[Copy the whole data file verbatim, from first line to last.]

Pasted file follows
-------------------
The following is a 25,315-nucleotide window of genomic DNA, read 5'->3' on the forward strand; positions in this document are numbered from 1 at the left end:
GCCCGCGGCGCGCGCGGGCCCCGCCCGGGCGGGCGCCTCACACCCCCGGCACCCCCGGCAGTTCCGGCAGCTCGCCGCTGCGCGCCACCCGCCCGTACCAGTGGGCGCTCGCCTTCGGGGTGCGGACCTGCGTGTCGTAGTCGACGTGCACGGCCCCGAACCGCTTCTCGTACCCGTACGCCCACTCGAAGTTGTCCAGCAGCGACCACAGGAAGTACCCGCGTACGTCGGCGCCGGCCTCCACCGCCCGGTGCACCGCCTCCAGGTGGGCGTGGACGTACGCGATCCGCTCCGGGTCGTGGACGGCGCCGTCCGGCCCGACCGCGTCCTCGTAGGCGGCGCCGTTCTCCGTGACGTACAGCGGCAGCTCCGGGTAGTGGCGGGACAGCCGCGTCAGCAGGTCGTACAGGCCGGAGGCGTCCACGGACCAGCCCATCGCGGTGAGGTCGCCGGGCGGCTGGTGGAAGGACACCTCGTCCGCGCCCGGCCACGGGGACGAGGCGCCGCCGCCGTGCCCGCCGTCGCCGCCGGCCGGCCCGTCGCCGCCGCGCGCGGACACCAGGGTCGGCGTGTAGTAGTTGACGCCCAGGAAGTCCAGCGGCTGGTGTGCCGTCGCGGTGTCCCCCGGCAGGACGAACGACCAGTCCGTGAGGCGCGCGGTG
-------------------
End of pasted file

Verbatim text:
The following is a 25,315-nucleotide window of genomic DNA, read 5'->3' on the forward strand; positions in this document are numbered from 1 at the left end:
GCCCGCGGCGCGCGCGGGCCCCGCCCGGGCGGGCGCCTCACACCCCCGGCACCCCCGGCAGTTCCGGCAGCTCGCCGCTGCGCGCCACCCGCCCGTACCAGTGGGCGCTCGCCTTCGGGGTGCGGACCTGCGTGTCGTAGTCGACGTGCACGGCCCCGAACCGCTTCTCGTACCCGTACGCCCACTCGAAGTTGTCCAGCAGCGACCACAGGAAGTACCCGCGTACGTCGGCGCCGGCCTCCACCGCCCGGTGCACCGCCTCCAGGTGGGCGTGGACGTACGCGATCCGCTCCGGGTCGTGGACGGCGCCGTCCGGCCCGACCGCGTCCTCGTAGGCGGCGCCGTTCTCCGTGACGTACAGCGGCAGCTCCGGGTAGTGGCGGGACAGCCGCGTCAGCAGGTCGTACAGGCCGGAGGCGTCCACGGACCAGCCCATCGCGGTGAGGTCGCCGGGCGGCTGGTGGAAGGACACCTCGTCCGCGCCCGGCCACGGGGACGAGGCGCCGCCGCCGTGCCCGCCGTCGCCGCCGGCCGGCCCGTCGCCGCCGCGCGCGGACACCAGGGTCGGCGTGTAGTAGTTGACGCCCAGGAAGTCCAGCGGCTGGTGTGCCGTCGCGGTGTCCCCCGGCAGGACGAACGACCAGTCCGTGAGGCGCGCGGTG